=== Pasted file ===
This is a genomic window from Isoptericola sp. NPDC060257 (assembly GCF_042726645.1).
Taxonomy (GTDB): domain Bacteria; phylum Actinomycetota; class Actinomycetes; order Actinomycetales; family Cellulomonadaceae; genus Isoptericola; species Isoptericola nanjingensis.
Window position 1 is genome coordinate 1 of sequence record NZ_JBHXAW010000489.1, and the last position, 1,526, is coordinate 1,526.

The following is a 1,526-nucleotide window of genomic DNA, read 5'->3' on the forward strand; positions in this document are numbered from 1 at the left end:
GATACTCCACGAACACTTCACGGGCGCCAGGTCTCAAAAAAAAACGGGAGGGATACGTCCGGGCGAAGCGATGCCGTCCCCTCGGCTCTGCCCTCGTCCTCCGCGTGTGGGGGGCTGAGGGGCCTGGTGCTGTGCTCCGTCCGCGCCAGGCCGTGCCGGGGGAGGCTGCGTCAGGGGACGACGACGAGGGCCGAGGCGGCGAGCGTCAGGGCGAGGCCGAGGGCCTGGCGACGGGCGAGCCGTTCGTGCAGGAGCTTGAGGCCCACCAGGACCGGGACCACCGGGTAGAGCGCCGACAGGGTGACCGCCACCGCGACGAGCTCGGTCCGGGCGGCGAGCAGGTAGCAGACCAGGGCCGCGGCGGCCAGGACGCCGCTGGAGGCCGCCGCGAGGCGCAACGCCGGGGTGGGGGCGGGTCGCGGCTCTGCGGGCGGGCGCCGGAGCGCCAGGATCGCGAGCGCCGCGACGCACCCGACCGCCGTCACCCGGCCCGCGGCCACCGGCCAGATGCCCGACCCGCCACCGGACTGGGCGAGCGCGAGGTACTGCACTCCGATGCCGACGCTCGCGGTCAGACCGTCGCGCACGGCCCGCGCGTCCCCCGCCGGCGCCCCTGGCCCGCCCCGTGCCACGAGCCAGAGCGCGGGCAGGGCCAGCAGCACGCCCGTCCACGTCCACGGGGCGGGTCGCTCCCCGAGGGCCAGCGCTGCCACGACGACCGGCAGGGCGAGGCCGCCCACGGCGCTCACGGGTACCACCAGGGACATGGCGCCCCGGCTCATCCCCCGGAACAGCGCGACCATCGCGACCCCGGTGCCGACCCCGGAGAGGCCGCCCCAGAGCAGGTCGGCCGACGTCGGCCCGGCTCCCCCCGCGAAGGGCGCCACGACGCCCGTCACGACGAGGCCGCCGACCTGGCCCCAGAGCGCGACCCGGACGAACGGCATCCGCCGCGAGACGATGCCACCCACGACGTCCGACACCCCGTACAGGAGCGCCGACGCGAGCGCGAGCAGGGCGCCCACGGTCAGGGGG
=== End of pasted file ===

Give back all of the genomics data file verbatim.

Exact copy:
This is a genomic window from Isoptericola sp. NPDC060257 (assembly GCF_042726645.1).
Taxonomy (GTDB): domain Bacteria; phylum Actinomycetota; class Actinomycetes; order Actinomycetales; family Cellulomonadaceae; genus Isoptericola; species Isoptericola nanjingensis.
Window position 1 is genome coordinate 1 of sequence record NZ_JBHXAW010000489.1, and the last position, 1,526, is coordinate 1,526.

The following is a 1,526-nucleotide window of genomic DNA, read 5'->3' on the forward strand; positions in this document are numbered from 1 at the left end:
GATACTCCACGAACACTTCACGGGCGCCAGGTCTCAAAAAAAAACGGGAGGGATACGTCCGGGCGAAGCGATGCCGTCCCCTCGGCTCTGCCCTCGTCCTCCGCGTGTGGGGGGCTGAGGGGCCTGGTGCTGTGCTCCGTCCGCGCCAGGCCGTGCCGGGGGAGGCTGCGTCAGGGGACGACGACGAGGGCCGAGGCGGCGAGCGTCAGGGCGAGGCCGAGGGCCTGGCGACGGGCGAGCCGTTCGTGCAGGAGCTTGAGGCCCACCAGGACCGGGACCACCGGGTAGAGCGCCGACAGGGTGACCGCCACCGCGACGAGCTCGGTCCGGGCGGCGAGCAGGTAGCAGACCAGGGCCGCGGCGGCCAGGACGCCGCTGGAGGCCGCCGCGAGGCGCAACGCCGGGGTGGGGGCGGGTCGCGGCTCTGCGGGCGGGCGCCGGAGCGCCAGGATCGCGAGCGCCGCGACGCACCCGACCGCCGTCACCCGGCCCGCGGCCACCGGCCAGATGCCCGACCCGCCACCGGACTGGGCGAGCGCGAGGTACTGCACTCCGATGCCGACGCTCGCGGTCAGACCGTCGCGCACGGCCCGCGCGTCCCCCGCCGGCGCCCCTGGCCCGCCCCGTGCCACGAGCCAGAGCGCGGGCAGGGCCAGCAGCACGCCCGTCCACGTCCACGGGGCGGGTCGCTCCCCGAGGGCCAGCGCTGCCACGACGACCGGCAGGGCGAGGCCGCCCACGGCGCTCACGGGTACCACCAGGGACATGGCGCCCCGGCTCATCCCCCGGAACAGCGCGACCATCGCGACCCCGGTGCCGACCCCGGAGAGGCCGCCCCAGAGCAGGTCGGCCGACGTCGGCCCGGCTCCCCCCGCGAAGGGCGCCACGACGCCCGTCACGACGAGGCCGCCGACCTGGCCCCAGAGCGCGACCCGGACGAACGGCATCCGCCGCGAGACGATGCCACCCACGACGTCCGACACCCCGTACAGGAGCGCCGACGCGAGCGCGAGCAGGGCGCCCACGGTCAGGGGG